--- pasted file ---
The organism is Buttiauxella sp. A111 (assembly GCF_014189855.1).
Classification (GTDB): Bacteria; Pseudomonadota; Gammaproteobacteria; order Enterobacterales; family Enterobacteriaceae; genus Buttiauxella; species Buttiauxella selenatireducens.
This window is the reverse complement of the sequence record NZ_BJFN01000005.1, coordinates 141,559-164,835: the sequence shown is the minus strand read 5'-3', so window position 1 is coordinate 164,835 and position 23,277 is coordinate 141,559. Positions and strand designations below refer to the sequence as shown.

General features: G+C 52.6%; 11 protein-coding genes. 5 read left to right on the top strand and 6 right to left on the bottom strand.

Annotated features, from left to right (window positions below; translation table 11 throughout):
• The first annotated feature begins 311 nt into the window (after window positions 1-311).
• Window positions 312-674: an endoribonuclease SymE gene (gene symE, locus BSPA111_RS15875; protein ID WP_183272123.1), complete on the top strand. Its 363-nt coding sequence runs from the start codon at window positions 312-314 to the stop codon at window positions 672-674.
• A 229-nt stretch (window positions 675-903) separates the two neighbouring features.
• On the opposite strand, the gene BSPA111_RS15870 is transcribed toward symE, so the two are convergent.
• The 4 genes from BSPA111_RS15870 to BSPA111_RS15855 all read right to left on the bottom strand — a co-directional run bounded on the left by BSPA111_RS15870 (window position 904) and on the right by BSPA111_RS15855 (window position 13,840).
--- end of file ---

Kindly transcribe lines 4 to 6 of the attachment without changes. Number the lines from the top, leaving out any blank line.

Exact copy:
General features: G+C 52.6%; 11 protein-coding genes. 5 read left to right on the top strand and 6 right to left on the bottom strand.

Annotated features, from left to right (window positions below; translation table 11 throughout):
• The first annotated feature begins 311 nt into the window (after window positions 1-311).